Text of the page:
Eric Greitens pardoned five people and commuted the sentence of four prisoners to time served before he resigned as Missouri's governor amid allegations of personal and political misconduct. Department of Corrections spokeswoman Karen Pojmann says the prisoners were released Friday, the same day Greitens commuted their sentences to time served. Here's a look at the people to whom he showed mercy, including women who allegedly suffered abuse and men Greitens says were wrongly convicted:


RODNEY LINCOLN: Lincoln was convicted of manslaughter and two counts of assault for the killing and sexual assault of a St. Louis woman, as well as the sexual assault of the woman's two daughters. He was sentenced to two life sentences in 1983. Lincoln, now 73, consistently maintained his innocence. One of the woman's daughters later said she was wrong when, at age 7, she implicated Lincoln in the crime. Greitens says Lincoln was wrongly convicted.

JESSIE McKIM: McKim and his uncle James Peavler were convicted of first-degree murder for Wendy Wagnon's 1997 drug-related death. Both were sentenced to life in prison without parole. McKim unsuccessfully appealed, citing testimony from five pathologists who said the former medical examiner wrongly ruled that Wagnon died from suffocation. A judge ruled that other evidence indicated that the two men could have killed Wagnon —whom they considered a snitch for her plans to testify at a drug trial — with an intentional methamphetamine overdose. Greitens says McKim, now 52, was wrongly convicted.

VERDIA MILLER: Miller was convicted of murder in the death of Larry Dean Smiddy and sentenced to 50 years in prison without the opportunity for parole. A release from Saint Louis University School of Law's legal clinic, which helped represent her, says she didn't directly participate in the 1978 killing and suffered from abuse and battered woman's syndrome. She faced an additional 15 years in prison, but Greitens commuted her sentence to time served. She left days before her 76th birthday.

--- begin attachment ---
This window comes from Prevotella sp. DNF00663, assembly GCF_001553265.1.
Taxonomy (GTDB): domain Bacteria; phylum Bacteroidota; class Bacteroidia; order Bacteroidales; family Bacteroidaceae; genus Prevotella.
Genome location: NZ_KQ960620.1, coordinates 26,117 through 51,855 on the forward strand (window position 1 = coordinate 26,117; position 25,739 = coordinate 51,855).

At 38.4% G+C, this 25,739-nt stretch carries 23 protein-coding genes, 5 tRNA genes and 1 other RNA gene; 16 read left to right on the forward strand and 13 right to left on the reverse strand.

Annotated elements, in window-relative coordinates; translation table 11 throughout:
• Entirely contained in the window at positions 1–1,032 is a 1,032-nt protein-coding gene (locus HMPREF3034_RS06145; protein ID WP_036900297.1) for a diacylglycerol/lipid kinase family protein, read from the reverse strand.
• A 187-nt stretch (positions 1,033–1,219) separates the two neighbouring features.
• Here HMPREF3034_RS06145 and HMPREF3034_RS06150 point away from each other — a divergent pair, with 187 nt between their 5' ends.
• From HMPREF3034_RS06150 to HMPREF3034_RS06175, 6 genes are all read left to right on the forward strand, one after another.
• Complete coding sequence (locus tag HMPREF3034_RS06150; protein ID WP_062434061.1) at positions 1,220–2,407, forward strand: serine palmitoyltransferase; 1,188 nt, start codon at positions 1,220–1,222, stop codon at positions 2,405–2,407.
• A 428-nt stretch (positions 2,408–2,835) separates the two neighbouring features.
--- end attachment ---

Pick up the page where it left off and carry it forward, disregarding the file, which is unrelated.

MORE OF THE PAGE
ALVIS WILLIAMS: Williams was convicted of two counts of second-degree burglary and two counts of stealing what Greitens' office said amounted to a Walkman, VCR and other electronics. He was sentenced in 1994 to 80 years in prison. Greitens said under current law, those crimes carry a maximum prison sentence of 10 years. Democratic Jackson County Prosecutor Jean Peters Baker in January 2017 asked then-Democratic Gov. Jay Nixon to commute Williams' sentence. Nixon didn't act, but Greitens freed him. Williams is now 48.


STACEY LANNERT: Lannert spent 18 years in prison for killing her father in 1990, when she was 18. Prosecutors argued she wanted his money, but she's said her father sexually abused her for years. She was convicted of first-degree murder and armed criminal action and sentenced to life in prison without parole. Former Republican Gov. Matt Blunt commuted her sentence in 2009. She now works as an assistant public defender.

BETTY COLEMAN: Coleman was convicted in 1981 of the murder of Kerry Brummett of Jefferson City, a potential witness against her then-boyfriend in a burglary. Her boyfriend Doyle Williams was executed in 1996 for Brummett's murder. Then-Democratic Gov. Bob Holden granted clemency to Coleman in 2004. In issuing her pardon, Greitens said she "served 27 years in prison because her abusive boyfriend murdered someone, and she unknowingly and inadvertently played a role in the incident."

JUDY HENDERSON: Henderson served more than three decades in prison for participating in a robbery that resulted in the shooting death of Springfield jeweler Harry Klein. Investigators said Henderson's boyfriend shot Klein. The judge at Henderson's trial said she played a "relatively minor" role in the crime, but she was still sentenced to life in prison without parole for 50 years. Greitens commuted her sentenced to time served in December and pardoned her Friday.

MARK WHITTLE: Greitens pardoned Whittle for a 1996 felony conviction related to repeated drunken-driving offenses. Whittle completed three years of probation in 2000 and went on to work for the state Department of Mental Health.

GARY R. THOMAS: Thomas was convicted of second-degree assault in 2007 and was sentenced to five years in prison. Greitens' release described him as "a former Marine whose only brush with the law is a fistfight." He shared the same attorney — Scott Rosenblum — as Greitens, whom Rosenblum represented in a now-dismissed felony invasion-of-privacy case against him.

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